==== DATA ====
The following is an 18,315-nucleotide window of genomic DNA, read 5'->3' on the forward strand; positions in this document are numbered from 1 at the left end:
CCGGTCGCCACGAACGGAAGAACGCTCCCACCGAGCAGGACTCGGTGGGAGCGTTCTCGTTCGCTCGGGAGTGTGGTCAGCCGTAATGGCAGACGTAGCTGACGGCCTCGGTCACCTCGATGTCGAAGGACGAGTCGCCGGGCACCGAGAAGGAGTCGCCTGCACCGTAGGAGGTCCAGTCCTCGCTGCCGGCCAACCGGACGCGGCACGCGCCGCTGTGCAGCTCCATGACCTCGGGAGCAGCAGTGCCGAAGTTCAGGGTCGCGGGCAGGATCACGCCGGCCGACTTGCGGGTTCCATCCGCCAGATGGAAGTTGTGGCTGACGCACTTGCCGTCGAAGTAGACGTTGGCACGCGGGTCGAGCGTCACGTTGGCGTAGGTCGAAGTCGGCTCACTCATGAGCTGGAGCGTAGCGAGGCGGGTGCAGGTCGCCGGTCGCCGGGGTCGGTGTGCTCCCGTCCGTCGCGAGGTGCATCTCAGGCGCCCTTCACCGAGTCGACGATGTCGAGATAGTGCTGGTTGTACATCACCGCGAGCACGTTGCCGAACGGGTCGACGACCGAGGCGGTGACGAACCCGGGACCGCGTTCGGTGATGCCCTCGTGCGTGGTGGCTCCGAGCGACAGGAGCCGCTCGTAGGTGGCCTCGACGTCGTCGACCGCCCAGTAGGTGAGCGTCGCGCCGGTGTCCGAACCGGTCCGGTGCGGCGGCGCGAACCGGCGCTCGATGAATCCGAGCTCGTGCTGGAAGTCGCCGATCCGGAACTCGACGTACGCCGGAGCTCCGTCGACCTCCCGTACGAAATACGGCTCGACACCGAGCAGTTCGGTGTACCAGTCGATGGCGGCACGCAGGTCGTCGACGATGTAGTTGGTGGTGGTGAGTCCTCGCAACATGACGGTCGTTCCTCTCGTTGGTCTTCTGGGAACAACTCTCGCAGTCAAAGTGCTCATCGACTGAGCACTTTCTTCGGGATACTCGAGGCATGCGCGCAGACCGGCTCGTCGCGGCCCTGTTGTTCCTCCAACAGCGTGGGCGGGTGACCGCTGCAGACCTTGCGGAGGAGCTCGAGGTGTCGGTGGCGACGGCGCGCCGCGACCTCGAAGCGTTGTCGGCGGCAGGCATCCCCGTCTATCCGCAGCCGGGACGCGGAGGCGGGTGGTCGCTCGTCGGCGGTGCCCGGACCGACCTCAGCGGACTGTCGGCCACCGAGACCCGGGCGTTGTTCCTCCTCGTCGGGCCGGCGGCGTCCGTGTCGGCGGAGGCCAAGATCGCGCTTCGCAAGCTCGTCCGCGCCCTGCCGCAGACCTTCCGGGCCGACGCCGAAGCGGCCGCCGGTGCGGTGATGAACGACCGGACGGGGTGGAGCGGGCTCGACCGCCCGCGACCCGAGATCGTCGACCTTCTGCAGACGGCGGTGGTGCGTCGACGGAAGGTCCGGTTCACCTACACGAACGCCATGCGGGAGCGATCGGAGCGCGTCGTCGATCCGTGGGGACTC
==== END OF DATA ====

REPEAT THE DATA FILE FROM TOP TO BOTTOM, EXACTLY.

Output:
The following is an 18,315-nucleotide window of genomic DNA, read 5'->3' on the forward strand; positions in this document are numbered from 1 at the left end:
CCGGTCGCCACGAACGGAAGAACGCTCCCACCGAGCAGGACTCGGTGGGAGCGTTCTCGTTCGCTCGGGAGTGTGGTCAGCCGTAATGGCAGACGTAGCTGACGGCCTCGGTCACCTCGATGTCGAAGGACGAGTCGCCGGGCACCGAGAAGGAGTCGCCTGCACCGTAGGAGGTCCAGTCCTCGCTGCCGGCCAACCGGACGCGGCACGCGCCGCTGTGCAGCTCCATGACCTCGGGAGCAGCAGTGCCGAAGTTCAGGGTCGCGGGCAGGATCACGCCGGCCGACTTGCGGGTTCCATCCGCCAGATGGAAGTTGTGGCTGACGCACTTGCCGTCGAAGTAGACGTTGGCACGCGGGTCGAGCGTCACGTTGGCGTAGGTCGAAGTCGGCTCACTCATGAGCTGGAGCGTAGCGAGGCGGGTGCAGGTCGCCGGTCGCCGGGGTCGGTGTGCTCCCGTCCGTCGCGAGGTGCATCTCAGGCGCCCTTCACCGAGTCGACGATGTCGAGATAGTGCTGGTTGTACATCACCGCGAGCACGTTGCCGAACGGGTCGACGACCGAGGCGGTGACGAACCCGGGACCGCGTTCGGTGATGCCCTCGTGCGTGGTGGCTCCGAGCGACAGGAGCCGCTCGTAGGTGGCCTCGACGTCGTCGACCGCCCAGTAGGTGAGCGTCGCGCCGGTGTCCGAACCGGTCCGGTGCGGCGGCGCGAACCGGCGCTCGATGAATCCGAGCTCGTGCTGGAAGTCGCCGATCCGGAACTCGACGTACGCCGGAGCTCCGTCGACCTCCCGTACGAAATACGGCTCGACACCGAGCAGTTCGGTGTACCAGTCGATGGCGGCACGCAGGTCGTCGACGATGTAGTTGGTGGTGGTGAGTCCTCGCAACATGACGGTCGTTCCTCTCGTTGGTCTTCTGGGAACAACTCTCGCAGTCAAAGTGCTCATCGACTGAGCACTTTCTTCGGGATACTCGAGGCATGCGCGCAGACCGGCTCGTCGCGGCCCTGTTGTTCCTCCAACAGCGTGGGCGGGTGACCGCTGCAGACCTTGCGGAGGAGCTCGAGGTGTCGGTGGCGACGGCGCGCCGCGACCTCGAAGCGTTGTCGGCGGCAGGCATCCCCGTCTATCCGCAGCCGGGACGCGGAGGCGGGTGGTCGCTCGTCGGCGGTGCCCGGACCGACCTCAGCGGACTGTCGGCCACCGAGACCCGGGCGTTGTTCCTCCTCGTCGGGCCGGCGGCGTCCGTGTCGGCGGAGGCCAAGATCGCGCTTCGCAAGCTCGTCCGCGCCCTGCCGCAGACCTTCCGGGCCGACGCCGAAGCGGCCGCCGGTGCGGTGATGAACGACCGGACGGGGTGGAGCGGGCTCGACCGCCCGCGACCCGAGATCGTCGACCTTCTGCAGACGGCGGTGGTGCGTCGACGGAAGGTCCGGTTCACCTACACGAACGCCATGCGGGAGCGATCGGAGCGCGTCGTCGATCCGTGGGGACTC